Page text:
While in Alabama a few weeks ago, I went to the Birmingham Civil Rights Institute with one of the Benedictine Sisters, Sr. Madeline. Notice, the building is not called a museum although it chronicles the Civil Rights struggle through pictures, film, and artifacts. It’s called an institute since it links the struggle for equality in Birmingham to movements for equality throughout the world. I was deeply moved by my time there, and I’d like to share a few thoughts with you.
When we got there we parked our car on the street right next to the 16th Street Baptist Church where, on September 15, 1963, a bomb exploded killing four young Black girls and injuring 22 others. I got chills as I got out of the car a few feet from where the bomb went off. The event, as tragic as it was, became a turning point for the Civil Rights Movement, eventually leading to the passage of the Civil Rights Act signed by President Johnson on July 2, 1964. Diagonal to the church is a park with beautiful sculptures of the four girls: Addie (14), Cynthia (14), Carole (14), and Denise (11).
Our self-guided tour began with the “Barriers Gallery” which depicts the contrast between the life of Whites and Blacks in Birmingham from 1920 to 1954: separate water fountains, separate schools, separate neighborhoods, and separate employment opportunities. The remaining galleries took us through 1955 to 1962, highlighting the various confrontations of the movement.
One part has the actual door from the jail cell where Martin Luther King, Jr., was incarcerated when he came to Birmingham to support the non-violent demonstrations. On the wall is a letter addressed to him from the clergymen of the churches in Birmingham calling his actions “unwise and untimely.” They ask King to stop the demonstrations and to negotiate instead. The signatures include clergy of various Christian Churches (including the Catholic Bishop) and a Rabbi. Sister Madeline informed me that later that Catholic Bishop publicly repented for having signed that letter and became very active in the Civil Rights Movement.
When I got home I went online and read King’s “Letter from a Birmingham Jail,” his reply to those clergymen. In it he answers their arguments one by one. He notes that they deplore the demonstrations but not the unjust conditions that led to the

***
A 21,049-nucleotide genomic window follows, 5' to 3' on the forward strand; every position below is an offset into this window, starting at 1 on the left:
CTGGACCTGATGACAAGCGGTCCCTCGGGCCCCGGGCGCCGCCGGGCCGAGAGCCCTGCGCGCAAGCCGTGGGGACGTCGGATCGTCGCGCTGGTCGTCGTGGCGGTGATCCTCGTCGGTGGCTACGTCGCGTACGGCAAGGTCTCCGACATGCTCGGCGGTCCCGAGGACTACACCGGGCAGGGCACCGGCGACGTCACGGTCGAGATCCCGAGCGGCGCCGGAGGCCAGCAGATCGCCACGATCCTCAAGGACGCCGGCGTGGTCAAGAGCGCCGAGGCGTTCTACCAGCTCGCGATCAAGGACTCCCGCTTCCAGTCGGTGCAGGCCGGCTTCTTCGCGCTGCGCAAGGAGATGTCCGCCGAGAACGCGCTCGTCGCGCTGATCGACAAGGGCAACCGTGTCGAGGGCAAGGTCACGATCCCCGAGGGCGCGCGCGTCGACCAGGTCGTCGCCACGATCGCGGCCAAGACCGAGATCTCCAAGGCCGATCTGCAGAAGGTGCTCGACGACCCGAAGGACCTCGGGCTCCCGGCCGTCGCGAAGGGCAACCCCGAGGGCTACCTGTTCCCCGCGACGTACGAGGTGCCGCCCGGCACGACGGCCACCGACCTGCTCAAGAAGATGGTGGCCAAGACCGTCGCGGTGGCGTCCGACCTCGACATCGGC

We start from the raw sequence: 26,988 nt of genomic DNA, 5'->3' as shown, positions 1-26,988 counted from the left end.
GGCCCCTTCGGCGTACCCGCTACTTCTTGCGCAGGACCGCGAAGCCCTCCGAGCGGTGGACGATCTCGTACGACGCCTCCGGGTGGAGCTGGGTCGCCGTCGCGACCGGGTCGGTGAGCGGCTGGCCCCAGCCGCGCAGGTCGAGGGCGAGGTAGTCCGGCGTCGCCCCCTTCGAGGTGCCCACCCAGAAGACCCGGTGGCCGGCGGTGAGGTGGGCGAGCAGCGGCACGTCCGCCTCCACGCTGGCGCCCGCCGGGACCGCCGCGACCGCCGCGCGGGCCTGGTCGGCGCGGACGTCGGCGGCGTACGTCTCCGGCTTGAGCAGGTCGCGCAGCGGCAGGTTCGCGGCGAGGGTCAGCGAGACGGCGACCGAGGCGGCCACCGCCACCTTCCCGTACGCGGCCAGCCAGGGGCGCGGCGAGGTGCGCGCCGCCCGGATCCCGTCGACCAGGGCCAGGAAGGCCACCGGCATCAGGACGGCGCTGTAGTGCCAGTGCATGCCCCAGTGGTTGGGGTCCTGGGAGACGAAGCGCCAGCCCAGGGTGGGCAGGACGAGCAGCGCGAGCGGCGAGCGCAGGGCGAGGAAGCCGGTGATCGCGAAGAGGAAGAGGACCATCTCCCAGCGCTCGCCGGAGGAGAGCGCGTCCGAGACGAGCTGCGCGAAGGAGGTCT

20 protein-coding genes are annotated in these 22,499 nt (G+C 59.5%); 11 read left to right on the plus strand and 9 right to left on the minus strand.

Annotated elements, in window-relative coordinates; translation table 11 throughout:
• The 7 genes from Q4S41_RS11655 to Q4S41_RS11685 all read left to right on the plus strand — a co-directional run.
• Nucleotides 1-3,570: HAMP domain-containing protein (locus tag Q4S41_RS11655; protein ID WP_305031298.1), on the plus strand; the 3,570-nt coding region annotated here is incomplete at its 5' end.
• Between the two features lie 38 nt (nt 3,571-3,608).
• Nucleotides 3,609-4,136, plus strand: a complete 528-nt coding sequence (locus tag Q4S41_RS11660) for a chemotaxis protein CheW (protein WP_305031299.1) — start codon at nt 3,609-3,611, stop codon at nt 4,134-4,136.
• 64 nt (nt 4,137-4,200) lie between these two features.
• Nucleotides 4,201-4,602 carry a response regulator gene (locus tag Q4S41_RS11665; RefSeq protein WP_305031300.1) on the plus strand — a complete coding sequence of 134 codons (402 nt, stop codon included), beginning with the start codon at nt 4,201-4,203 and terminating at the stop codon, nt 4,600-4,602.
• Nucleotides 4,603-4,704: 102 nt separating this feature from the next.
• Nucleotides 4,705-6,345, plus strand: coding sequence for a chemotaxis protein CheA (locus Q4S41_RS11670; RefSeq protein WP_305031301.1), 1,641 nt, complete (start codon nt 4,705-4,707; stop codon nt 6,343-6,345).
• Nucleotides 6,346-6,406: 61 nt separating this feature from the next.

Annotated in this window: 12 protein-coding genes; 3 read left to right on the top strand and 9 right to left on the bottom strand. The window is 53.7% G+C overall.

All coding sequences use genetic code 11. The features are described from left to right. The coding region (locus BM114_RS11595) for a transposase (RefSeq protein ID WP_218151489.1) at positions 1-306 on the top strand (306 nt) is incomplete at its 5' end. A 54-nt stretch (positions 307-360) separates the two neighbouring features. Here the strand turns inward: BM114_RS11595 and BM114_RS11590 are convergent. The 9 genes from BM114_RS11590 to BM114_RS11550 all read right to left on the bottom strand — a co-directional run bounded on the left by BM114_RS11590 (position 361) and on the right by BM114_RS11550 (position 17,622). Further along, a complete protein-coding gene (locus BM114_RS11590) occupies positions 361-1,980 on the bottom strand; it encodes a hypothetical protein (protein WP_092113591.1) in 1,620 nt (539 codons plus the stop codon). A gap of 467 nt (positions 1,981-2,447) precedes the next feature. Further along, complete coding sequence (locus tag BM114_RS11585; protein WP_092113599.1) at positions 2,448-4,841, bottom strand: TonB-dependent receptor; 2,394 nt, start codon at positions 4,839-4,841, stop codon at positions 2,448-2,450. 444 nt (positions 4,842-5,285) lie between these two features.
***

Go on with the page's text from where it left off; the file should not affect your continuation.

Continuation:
demonstrations. He states he cannot follow their advice “to wait,” saying that “wait” has almost always meant “never.”
Through pictures, film clips, and life-size sculptures, the Institute chronicles the Montgomery Bus Boycott, the Bus Ride to Freedom, the struggle for the right to vote, and The March on Washington. At the end of our tour, I asked myself, “Where was I when all of this was going on?”
In the 50’s and early 60’s I was on that small farm in Willoughby Hills, Ohio, seemingly far removed from the violence in Birmingham, Montgomery, and Jackson. But our area too had injustices with regard to race—though not as overt as those in the South. I do remember seeing pictures on TV of dogs and fire hoses being used on demonstrators and I was appalled that this was happening in my country. And I was amazed at the courage of those “freedom riders” and those first Black students being escorted by the National Guard into those previously White schools past angry mobs shouting all kinds of terrible things at them.
On September 15, 1963, the day of the bombing of that Baptist Church, I was already a first-year novice. That day was also my first nameday celebration as a nun, the feast of Our Lady of Sorrows. Back in those days, we novices were totally cut off from all newspapers, radio, and TV so I probably didn’t learn of this incident until later.
My visit to the Civil Rights Institute made me realize just how bad things were for non-Whites in my own country. It made me appreciate those individuals—both Blacks and Whites—who risked their lives through non-violent demonstrations to win equal rights for citizens who were being denied them. It also made me more aware of some of the movements for human rights in our own day—both in the US. and beyond. I ask myself, what am I doing about these issues: racism, poverty, war, ecology, abortion, immigration reform, women’s rights, capital punishment, human trafficking?
I realize some of you are too young to remember the Civil Rights movement. But if you are old enough to remember, what do you remember about these events while they were taking place?
As we Americans celebrate Independence Day on July 4th, it is good for us to give thanks for the freedoms we already have and for the many individuals who secured these freedoms for us. It is also good for us to ask God to give us the grace to work tirelessly to insure these same freedoms for others.
Any thoughts about all of this?